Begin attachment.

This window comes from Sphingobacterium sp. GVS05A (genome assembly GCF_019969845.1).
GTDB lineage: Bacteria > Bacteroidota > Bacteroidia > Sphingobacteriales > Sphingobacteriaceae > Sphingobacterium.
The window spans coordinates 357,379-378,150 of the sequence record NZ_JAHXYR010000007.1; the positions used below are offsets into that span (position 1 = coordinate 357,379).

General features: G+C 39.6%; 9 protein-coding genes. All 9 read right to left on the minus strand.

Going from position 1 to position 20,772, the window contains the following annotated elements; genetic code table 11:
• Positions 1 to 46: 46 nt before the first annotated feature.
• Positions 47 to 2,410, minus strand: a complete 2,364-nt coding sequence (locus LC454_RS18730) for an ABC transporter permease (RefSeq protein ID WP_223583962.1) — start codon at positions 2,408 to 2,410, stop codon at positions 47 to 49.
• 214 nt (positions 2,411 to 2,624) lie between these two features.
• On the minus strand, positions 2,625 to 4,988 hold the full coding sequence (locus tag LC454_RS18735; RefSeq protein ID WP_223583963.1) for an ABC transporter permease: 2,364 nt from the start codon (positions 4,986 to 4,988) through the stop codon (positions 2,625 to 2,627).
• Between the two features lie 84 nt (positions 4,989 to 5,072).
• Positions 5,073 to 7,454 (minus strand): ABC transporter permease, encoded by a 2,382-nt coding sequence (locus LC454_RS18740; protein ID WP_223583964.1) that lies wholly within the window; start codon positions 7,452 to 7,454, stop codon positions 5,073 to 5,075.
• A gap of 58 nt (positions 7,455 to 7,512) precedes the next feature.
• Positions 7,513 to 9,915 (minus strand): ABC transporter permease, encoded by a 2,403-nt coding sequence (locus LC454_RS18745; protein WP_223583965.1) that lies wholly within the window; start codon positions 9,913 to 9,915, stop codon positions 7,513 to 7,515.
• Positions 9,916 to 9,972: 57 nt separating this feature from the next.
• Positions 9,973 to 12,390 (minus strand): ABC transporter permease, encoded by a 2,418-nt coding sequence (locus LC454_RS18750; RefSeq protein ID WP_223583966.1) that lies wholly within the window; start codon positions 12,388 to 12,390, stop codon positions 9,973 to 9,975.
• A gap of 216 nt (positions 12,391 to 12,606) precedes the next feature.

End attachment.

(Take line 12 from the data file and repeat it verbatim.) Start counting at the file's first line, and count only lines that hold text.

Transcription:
• A gap of 58 nt (positions 7,455 to 7,512) precedes the next feature.